The problem of the commons is an old one. As far back as the Middle Ages, societies have been faced with the challenge of how to best manage public goods such as common land, fresh air, and water. Commons governance provides an alternative to market-based approaches and empowers ordinary citizens to take an active role in the management of their shared resources.
Today, the city of Amsterdam is trying a relatively new approach. It has appointed a Commons Coordinator. This appointment reflects the growing power of the urban commons movement in which groups of citizens form cooperatives in order to collectively decide how best to manage shared resources.
Nathalie van Loon has taken on this new role and is passionate about this recently reinvented form of governance. “I think that the commons perspective has been missing for too long,” says van Loon. “What is happening in Amsterdam is part of a broader worldwide movement.” Barcelona and Naples are also part of the Civic eState network (part of URBACT), which is tackling the policy challenges of co-designing legal and sustainable urban commons governance mechanisms.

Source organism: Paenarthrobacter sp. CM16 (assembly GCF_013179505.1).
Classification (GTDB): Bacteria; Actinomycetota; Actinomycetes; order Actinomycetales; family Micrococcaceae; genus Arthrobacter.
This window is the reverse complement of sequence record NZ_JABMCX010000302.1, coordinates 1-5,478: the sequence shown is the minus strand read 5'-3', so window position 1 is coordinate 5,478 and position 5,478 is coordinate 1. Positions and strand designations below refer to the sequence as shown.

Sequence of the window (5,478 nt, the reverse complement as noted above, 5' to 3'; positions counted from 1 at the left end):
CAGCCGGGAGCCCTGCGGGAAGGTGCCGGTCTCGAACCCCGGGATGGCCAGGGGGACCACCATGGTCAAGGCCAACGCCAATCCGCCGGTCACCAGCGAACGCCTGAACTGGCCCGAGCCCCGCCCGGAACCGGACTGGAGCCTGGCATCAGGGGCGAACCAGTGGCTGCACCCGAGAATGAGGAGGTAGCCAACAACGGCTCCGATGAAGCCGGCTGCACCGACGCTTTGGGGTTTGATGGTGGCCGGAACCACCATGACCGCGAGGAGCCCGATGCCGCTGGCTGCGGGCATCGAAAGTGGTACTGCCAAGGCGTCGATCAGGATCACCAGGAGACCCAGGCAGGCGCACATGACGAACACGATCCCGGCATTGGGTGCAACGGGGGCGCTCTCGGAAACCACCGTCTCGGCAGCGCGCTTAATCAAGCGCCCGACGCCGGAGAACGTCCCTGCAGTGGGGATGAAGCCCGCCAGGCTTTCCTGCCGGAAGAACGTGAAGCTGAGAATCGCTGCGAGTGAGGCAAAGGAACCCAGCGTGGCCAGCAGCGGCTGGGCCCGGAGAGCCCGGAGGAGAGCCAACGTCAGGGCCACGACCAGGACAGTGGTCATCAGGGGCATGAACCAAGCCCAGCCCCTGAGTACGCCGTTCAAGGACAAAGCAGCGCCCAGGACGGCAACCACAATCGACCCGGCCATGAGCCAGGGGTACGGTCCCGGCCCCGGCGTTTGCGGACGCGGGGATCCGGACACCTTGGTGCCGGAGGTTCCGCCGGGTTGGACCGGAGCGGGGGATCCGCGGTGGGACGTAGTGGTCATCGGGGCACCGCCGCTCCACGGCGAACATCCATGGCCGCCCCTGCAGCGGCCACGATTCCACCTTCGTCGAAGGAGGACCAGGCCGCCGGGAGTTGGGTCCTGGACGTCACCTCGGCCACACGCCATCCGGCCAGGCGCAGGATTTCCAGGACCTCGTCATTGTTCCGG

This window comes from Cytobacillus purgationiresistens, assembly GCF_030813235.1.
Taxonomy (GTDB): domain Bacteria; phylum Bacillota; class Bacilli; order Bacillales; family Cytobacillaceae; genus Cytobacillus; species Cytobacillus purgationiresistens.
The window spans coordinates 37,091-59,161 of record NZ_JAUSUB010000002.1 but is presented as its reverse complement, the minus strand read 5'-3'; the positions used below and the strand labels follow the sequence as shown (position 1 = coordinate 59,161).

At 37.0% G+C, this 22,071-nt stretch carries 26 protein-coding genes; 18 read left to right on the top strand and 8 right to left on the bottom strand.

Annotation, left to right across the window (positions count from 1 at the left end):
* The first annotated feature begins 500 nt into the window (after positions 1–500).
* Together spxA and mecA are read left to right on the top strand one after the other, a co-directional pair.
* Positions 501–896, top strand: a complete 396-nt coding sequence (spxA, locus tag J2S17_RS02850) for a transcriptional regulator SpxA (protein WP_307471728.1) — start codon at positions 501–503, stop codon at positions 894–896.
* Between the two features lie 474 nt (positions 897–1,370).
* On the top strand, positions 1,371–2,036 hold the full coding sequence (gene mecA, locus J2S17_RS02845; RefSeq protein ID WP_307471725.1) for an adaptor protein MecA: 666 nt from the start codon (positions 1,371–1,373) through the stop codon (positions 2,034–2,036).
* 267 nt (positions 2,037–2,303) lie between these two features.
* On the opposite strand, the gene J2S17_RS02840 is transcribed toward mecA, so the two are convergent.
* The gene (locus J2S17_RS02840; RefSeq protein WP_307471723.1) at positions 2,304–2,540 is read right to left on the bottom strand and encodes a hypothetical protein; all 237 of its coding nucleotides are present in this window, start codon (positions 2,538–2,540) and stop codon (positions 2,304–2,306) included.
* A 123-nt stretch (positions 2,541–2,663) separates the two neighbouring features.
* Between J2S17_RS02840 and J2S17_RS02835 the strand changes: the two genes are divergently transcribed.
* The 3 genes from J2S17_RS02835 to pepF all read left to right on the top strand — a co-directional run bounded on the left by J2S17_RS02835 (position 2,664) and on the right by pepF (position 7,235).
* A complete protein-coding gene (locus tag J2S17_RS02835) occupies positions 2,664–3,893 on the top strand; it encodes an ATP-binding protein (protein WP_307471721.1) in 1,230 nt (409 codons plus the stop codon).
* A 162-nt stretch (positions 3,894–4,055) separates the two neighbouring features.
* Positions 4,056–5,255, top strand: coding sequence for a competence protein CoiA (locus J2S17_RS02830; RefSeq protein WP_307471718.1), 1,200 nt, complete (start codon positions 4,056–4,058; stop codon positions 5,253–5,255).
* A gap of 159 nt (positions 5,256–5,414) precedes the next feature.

Amsterdam has a long history of commons initiatives, many of which still survive today — the Dutch waterboards (Waterschappen) originated in the 11th century, and the cooperative insurances (Bread Funds or Broodfondsen) stem from the 19th century (the so-called farmers mutuals), and the Neighbourhood Villages initiatives (Stadsdorpen) harken back to previous community structures.
Over the centuries, cities have explored different ways to organize shared resources such as energy, food waste, and care services. According to Professor of Social Enterprise and Institutions for Collective Action at Rotterdam School of Management, Tine De Moore, major disruptions to market-led organization of these services is often followed by a rise in commons-led governance. The widespread privatization of public services in Europe in the 1980s resulted in increasing social inequality. This gave way to growing interest in citizen-centered approaches like the commons in the new millennium.